To be sure, they say, the republic must respect the popular as well as the divine sovereignty on which it is constitutionally dependent, always provided that in a conflict between the two the divine takes precedence over the popular.

“We must not,” said Mohammad Reza Tarraqi, a conservative MP, “make a new religion of elections; if they help strengthen Islam, they are good. If they weaken it, they are evil.”

Ayatollah Janati, secretary general of the conservative-controlled Guardian Council, said that “without certification by the Council, (elections) are null and void — and in any case the final say on all matters rests with the leader (Ayatollah Ali Khamenei). Western-style democracy cannot coexist with the sacred system of Velayet-e Faqih, or ‘Guardianship of the Religious Jurisprudent.’ ” Besides, said former parliamentary speaker Ayatollah Nateq Nouri, “the masses can be deceived.”

For the conservatives, to question the sacred institutions, especially the absolute authority of the leader, is to attack Islam itself. And that is what the reformists, with their “American-style” program, are held to be doing. “They insult Islamic sanctities,” said Guardian Council member Ayatollah Abulqasim Khazali. “Kill them where you find them. This is God’s immutable tradition.”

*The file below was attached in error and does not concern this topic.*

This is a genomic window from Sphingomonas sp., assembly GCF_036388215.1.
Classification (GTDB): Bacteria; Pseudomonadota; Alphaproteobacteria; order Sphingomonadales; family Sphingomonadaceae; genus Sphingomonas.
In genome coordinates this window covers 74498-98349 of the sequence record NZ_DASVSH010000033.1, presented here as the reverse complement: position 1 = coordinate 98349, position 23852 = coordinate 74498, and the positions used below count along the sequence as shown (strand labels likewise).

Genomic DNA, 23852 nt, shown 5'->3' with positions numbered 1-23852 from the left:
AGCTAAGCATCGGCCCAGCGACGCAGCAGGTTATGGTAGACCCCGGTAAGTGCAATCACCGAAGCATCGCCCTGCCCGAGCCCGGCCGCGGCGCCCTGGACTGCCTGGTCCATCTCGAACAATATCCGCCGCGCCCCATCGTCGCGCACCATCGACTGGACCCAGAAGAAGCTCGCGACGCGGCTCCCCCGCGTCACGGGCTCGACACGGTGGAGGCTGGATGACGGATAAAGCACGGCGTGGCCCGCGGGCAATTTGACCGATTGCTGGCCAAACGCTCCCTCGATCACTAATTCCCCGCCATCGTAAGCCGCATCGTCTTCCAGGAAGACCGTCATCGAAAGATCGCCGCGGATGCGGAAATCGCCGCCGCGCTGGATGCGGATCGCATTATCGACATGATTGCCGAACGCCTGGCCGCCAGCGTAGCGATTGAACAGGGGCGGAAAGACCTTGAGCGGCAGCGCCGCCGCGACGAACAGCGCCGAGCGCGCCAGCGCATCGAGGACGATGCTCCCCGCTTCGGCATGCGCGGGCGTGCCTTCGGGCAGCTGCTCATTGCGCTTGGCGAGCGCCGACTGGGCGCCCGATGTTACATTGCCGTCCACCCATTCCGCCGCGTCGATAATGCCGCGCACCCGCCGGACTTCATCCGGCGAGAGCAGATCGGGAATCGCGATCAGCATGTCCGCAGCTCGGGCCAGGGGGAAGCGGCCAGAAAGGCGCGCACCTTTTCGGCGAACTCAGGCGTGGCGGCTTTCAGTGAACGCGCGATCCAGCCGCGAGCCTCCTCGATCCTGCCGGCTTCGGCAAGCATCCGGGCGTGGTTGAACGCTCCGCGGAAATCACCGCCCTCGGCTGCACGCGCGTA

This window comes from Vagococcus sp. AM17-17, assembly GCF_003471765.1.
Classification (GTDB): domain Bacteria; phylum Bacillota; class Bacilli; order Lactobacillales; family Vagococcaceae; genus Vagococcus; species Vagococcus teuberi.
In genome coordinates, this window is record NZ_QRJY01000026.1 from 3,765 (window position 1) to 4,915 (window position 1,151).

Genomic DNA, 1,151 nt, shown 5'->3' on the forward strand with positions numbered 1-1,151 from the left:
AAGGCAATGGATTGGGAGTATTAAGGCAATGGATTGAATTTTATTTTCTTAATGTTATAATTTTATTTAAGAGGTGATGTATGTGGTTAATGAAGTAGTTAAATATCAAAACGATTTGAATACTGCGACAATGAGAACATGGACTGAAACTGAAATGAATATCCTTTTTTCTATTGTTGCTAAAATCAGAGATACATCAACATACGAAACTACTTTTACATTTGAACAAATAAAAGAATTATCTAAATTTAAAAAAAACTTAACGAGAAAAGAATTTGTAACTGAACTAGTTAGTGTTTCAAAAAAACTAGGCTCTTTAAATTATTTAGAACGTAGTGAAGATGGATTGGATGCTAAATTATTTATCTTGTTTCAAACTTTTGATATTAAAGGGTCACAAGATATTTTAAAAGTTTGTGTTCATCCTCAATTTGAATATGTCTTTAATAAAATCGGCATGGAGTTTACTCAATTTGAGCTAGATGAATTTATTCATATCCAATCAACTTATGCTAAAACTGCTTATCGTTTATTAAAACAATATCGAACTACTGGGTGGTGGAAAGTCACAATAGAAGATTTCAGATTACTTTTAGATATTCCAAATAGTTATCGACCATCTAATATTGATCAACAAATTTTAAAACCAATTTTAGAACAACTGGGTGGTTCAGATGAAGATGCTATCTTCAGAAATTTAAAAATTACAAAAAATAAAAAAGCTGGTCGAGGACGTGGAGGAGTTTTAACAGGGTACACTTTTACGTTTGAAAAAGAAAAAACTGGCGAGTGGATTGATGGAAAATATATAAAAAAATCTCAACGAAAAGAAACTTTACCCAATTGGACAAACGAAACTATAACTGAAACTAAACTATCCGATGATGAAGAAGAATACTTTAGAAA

The only thing holding people back, he said, was that the leader had called for preservation of national unity. Evidently, however, that did not hold back those who, shortly after the elections, tried to assassinate Said Hajarian, an architect of the reformist victory. The would-be assassins are strongly suspected of emanating from the same quarter, an agency within the conservative-dominated Intelligence Ministry, as those responsible for the serial killings of dissident intellectuals.

Against this background, the muzzling of 16 reformist newspapers can only be seen as another form of violence, and given their immense popularity (Musharekat was selling 2 million copies before it was shut down) as a drastic assault on popular sovereignty. But undoubtedly they had to be silenced, not just because of the reformist message they propagated, but because, through the investigations of journalists such as Akbar Ganji (now in jail), they were relentlessly bringing to light the dark secrets of state-sponsored terror.